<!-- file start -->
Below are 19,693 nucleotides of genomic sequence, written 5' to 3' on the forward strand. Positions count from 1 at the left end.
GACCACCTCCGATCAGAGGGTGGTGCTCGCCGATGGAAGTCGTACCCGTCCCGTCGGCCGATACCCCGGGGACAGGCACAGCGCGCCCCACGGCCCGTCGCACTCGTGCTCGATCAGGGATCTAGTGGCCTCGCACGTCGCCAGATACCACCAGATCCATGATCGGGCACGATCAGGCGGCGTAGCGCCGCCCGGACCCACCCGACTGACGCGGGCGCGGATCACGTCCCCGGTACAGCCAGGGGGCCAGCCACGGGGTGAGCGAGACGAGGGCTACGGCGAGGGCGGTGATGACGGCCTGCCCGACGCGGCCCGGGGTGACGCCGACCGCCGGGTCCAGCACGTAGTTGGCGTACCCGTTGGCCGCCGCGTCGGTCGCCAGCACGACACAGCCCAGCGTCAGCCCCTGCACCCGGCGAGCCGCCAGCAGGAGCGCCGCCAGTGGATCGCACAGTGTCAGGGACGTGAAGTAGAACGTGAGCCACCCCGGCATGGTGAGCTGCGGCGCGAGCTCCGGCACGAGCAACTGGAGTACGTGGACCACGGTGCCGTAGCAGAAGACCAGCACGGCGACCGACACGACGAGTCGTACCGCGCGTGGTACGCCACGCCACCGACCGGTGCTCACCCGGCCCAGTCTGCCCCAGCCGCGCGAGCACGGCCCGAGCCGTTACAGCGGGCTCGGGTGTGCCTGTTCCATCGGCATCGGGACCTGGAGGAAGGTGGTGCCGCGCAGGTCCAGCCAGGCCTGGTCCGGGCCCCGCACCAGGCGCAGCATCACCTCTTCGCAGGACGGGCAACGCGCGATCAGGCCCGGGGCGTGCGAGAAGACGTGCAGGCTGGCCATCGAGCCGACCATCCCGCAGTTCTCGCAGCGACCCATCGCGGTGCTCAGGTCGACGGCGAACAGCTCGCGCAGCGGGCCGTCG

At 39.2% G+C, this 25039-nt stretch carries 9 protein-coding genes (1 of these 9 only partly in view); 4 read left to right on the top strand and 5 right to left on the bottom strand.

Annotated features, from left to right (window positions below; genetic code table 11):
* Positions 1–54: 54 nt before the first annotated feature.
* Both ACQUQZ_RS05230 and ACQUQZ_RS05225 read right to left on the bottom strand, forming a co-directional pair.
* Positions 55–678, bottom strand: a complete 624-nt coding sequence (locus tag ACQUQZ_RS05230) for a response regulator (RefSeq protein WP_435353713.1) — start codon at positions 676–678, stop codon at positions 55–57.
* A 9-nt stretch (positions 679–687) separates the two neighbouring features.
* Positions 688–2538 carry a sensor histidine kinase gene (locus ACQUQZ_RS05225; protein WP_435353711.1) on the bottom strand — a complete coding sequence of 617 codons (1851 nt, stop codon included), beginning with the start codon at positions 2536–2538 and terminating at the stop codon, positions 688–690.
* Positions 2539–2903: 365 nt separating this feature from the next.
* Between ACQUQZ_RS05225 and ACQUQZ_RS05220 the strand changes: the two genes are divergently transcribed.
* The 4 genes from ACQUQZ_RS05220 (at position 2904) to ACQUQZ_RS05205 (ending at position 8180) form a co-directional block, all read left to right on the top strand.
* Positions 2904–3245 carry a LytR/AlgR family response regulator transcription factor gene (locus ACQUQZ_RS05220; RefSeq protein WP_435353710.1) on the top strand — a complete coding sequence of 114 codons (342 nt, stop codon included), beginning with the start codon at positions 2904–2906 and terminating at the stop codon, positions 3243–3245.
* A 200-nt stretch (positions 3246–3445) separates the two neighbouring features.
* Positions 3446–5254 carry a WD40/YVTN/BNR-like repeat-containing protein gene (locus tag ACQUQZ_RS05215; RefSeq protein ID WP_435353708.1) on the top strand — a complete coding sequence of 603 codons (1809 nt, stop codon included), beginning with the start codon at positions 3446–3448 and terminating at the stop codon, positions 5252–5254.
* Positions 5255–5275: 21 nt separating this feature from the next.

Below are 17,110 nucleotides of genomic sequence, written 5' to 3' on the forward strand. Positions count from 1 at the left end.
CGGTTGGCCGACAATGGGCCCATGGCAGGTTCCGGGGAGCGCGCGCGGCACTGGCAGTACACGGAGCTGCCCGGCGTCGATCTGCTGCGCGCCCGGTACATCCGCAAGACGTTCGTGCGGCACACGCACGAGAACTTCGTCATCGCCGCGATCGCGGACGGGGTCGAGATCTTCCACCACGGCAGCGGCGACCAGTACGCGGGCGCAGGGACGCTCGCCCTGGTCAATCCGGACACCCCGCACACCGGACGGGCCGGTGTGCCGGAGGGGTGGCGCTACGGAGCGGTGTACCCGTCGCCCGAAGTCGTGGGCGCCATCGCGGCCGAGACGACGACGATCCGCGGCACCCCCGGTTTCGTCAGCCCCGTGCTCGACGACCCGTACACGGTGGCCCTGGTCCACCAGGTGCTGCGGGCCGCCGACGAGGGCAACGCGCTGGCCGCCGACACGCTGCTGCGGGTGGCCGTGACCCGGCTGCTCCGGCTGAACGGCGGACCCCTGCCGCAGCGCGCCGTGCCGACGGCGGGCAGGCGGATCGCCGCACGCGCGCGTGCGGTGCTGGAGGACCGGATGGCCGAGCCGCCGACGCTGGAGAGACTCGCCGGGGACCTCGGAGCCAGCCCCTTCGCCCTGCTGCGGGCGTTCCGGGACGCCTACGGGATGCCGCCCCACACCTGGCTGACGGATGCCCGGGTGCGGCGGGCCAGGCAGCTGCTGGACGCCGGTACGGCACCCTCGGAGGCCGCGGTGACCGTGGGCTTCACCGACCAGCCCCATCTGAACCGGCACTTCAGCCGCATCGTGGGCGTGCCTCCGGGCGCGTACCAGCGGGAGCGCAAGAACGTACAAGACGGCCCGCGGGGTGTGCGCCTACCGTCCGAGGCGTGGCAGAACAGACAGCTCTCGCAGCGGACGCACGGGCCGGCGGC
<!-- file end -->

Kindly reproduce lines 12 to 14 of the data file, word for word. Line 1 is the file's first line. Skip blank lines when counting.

* The 4 genes from ACQUQZ_RS05220 (at position 2904) to ACQUQZ_RS05205 (ending at position 8180) form a co-directional block, all read left to right on the top strand.
* Positions 2904–3245 carry a LytR/AlgR family response regulator transcription factor gene (locus ACQUQZ_RS05220; RefSeq protein WP_435353710.1) on the top strand — a complete coding sequence of 114 codons (342 nt, stop codon included), beginning with the start codon at positions 2904–2906 and terminating at the stop codon, positions 3243–3245.
* A 200-nt stretch (positions 3246–3445) separates the two neighbouring features.